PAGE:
[Foundation-l] NPOV as common value? (was Re: Board statement regarding biographies of living people)

Gerard Meijssen gerard.meijssen at gmail.com
Wed Apr 22 18:00:38 UTC 2009

There is a difference between the way photo journalists work and the way
most of the illustrations come to Commons. The NPPA code of ethics are
clearly written for active press journalists. They get paid for what they
do. Also the NPPA is a USA national entity and consequently their rules do
not take into account the people that provide us with illustrations and the
fact that they are from all over the globe.

Another important difference is that the intent of our illustrations is to
illustrate encyclopaedic and other educational works. This means that a
slight exageration in an illustration may actually serves our purposes well.
Many of the subjects that are covered are historical and consequently we
have to make use of the materials available to us. There are best practices
about historic and other material and they are not universally shared.

* Having access to the original material and providing information where
this material can be found
* Preferably including the meta data as available from the library, archive
or musuem
* When material is altered, the alterations have to be documented to enable
people to assess the illustration
* High reolution material is always preferable to low resolution images
* Non compressed material is always preferable to compresssed material for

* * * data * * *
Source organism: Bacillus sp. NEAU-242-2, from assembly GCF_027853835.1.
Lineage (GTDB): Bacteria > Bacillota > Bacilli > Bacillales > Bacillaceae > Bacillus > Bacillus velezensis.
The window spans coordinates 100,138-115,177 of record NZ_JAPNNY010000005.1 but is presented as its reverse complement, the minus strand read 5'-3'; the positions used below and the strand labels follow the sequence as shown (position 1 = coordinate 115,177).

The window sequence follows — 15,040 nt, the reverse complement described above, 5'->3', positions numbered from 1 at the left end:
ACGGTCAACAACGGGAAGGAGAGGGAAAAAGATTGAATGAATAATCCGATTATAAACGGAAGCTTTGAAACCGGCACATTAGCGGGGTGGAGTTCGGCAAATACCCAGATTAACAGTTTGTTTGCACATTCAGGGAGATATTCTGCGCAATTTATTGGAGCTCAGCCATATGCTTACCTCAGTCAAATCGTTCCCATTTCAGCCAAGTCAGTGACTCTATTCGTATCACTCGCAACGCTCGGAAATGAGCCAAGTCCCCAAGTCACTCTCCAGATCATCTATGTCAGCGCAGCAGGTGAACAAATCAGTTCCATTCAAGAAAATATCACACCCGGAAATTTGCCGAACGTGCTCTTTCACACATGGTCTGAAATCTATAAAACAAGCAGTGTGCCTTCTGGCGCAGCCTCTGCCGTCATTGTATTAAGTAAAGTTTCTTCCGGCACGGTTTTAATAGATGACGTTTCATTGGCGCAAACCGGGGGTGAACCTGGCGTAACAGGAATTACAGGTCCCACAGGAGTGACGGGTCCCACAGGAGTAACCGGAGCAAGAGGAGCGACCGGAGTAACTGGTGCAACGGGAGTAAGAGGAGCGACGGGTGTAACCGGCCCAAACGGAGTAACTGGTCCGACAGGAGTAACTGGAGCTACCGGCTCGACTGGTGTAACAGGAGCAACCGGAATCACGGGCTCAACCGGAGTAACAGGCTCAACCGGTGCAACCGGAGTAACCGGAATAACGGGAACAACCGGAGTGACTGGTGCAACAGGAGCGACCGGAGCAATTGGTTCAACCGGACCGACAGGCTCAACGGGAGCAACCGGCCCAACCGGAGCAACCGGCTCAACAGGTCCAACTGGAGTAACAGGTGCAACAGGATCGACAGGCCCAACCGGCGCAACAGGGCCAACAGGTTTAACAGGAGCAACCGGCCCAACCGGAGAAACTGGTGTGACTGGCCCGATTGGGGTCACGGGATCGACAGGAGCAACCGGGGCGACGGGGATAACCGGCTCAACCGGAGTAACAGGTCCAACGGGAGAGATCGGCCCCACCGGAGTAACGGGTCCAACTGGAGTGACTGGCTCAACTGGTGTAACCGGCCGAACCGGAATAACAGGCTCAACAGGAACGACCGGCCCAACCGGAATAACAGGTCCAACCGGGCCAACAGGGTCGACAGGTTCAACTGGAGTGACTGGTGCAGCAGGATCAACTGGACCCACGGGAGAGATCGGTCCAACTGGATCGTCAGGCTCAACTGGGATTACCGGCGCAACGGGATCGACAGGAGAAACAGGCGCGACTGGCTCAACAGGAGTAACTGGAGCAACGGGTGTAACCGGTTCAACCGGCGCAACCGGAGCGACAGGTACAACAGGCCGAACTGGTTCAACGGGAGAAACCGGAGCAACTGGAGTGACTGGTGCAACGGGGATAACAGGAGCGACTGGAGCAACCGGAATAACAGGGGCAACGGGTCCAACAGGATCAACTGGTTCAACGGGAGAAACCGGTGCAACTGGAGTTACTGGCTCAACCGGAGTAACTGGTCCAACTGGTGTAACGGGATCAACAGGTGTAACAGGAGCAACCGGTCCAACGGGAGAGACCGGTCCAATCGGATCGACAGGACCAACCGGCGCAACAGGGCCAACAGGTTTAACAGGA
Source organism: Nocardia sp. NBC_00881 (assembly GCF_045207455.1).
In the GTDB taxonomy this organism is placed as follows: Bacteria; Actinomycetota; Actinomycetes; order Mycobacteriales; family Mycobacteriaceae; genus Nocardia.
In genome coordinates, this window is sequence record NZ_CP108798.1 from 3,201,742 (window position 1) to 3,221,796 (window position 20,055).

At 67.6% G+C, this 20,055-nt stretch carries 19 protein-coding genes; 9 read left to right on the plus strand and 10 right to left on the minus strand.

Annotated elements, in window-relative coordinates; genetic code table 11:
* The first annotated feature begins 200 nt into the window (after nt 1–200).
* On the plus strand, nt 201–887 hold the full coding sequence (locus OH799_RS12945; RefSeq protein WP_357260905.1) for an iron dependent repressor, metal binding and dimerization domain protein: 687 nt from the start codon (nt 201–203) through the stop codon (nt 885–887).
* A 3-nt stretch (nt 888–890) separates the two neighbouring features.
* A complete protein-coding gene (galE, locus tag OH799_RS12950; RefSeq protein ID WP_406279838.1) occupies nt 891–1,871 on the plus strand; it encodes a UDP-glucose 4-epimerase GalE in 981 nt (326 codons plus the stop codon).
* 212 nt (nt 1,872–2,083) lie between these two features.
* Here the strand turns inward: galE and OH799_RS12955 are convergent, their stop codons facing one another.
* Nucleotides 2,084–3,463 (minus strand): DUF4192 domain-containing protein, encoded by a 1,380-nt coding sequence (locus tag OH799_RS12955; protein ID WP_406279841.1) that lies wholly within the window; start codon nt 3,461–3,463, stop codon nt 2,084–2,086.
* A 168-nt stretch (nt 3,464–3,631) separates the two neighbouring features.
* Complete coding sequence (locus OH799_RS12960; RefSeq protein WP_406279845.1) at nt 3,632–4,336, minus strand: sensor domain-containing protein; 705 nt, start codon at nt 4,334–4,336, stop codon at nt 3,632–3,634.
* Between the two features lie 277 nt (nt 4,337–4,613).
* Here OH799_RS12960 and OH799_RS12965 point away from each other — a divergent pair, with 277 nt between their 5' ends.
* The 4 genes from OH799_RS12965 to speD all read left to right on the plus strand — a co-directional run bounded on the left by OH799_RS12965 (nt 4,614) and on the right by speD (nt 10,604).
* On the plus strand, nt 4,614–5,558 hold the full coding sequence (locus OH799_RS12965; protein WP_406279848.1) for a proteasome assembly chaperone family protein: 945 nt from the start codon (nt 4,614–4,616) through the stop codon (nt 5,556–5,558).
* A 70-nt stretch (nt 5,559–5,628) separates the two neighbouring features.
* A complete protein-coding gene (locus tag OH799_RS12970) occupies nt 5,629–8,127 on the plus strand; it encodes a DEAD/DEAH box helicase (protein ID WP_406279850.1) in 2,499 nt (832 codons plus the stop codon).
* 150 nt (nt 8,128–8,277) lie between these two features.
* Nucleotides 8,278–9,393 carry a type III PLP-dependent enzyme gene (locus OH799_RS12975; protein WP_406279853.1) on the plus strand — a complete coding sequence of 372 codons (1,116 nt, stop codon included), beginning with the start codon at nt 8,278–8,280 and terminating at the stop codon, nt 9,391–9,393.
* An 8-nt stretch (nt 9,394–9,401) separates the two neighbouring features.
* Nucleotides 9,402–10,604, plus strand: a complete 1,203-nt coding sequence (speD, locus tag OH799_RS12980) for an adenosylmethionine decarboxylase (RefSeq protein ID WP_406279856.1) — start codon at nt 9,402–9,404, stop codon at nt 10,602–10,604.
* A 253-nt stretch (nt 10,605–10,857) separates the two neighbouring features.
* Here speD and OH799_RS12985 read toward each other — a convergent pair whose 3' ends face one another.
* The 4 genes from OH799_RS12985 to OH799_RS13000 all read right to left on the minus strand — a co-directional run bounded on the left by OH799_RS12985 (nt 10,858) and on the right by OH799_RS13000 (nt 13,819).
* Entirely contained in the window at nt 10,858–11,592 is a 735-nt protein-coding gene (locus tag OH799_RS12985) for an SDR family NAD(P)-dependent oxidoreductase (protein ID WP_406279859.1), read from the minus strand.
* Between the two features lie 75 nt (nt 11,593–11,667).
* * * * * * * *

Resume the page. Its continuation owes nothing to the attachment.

original material
* Compressing material can always be done before material is actually served
from our Wikis

2009/4/22 Anthony <wikimail at inbox.org>

> On Wed, Apr 22, 2009 at 12:46 PM, Anthony <wikimail at inbox.org> wrote:
> > On Tue, Apr 21, 2009 at 11:21 PM, Brianna Laugher <
> > brianna.laugher at gmail.com> wrote:
> >
> >> 2009/4/21 Michael Snow <wikipedia at verizon.net>:
> >> > The Wikimedia Foundation takes this opportunity to reiterate some core
> >> > principles related to our shared vision, mission, and values. One of
> >> > these values which is common to all our projects is a commitment to
> >> > maintaining a neutral point of view.
> >>
> >> I find it a bit strange to talk of Wikimedia Commons as having a NPOV
> >> policy.
> >
> >
> > Should commons allow images which are biased?
> >
> > More concretely, in terms of photography, should photographs adhere to
> the
> > standards of ethics adopted by photojournalists?
> >
> Here's the NPPA Code of ethics:
>   1. Be accurate and comprehensive in the representation of subjects.
>   2. Resist being manipulated by staged photo opportunities.
>   3. Be complete and provide context when photographing or recording
>   subjects. Avoid stereotyping individuals and groups. Recognize and work
> to
>   avoid presenting one's own biases in the work.
>   4. Treat all subjects with respect and dignity. Give special
>   consideration to vulnerable subjects and compassion to victims of crime
> or
>   tragedy. Intrude on private moments of grief only when the public has an
>   overriding and justifiable need to see.
>   5. While photographing subjects do not intentionally contribute to,
>   alter, or seek to alter or influence events.
>   6. Editing should maintain the integrity of the photographic images'
>   content and context. Do not manipulate images or add or alter sound in
> any
>   way that can mislead viewers or misrepresent subjects.
>   7. Do not pay sources or subjects or reward them materially for
>   information or participation.
>   8. Do not accept gifts, favors, or compensation from those who might seek
>   to influence coverage.
>   9. Do not intentionally sabotage the efforts of other journalists.
> 1, 2, 3, 5, 6, 7, and 8 all deal with neutrality.  Should they apply to
> photos made for commons?
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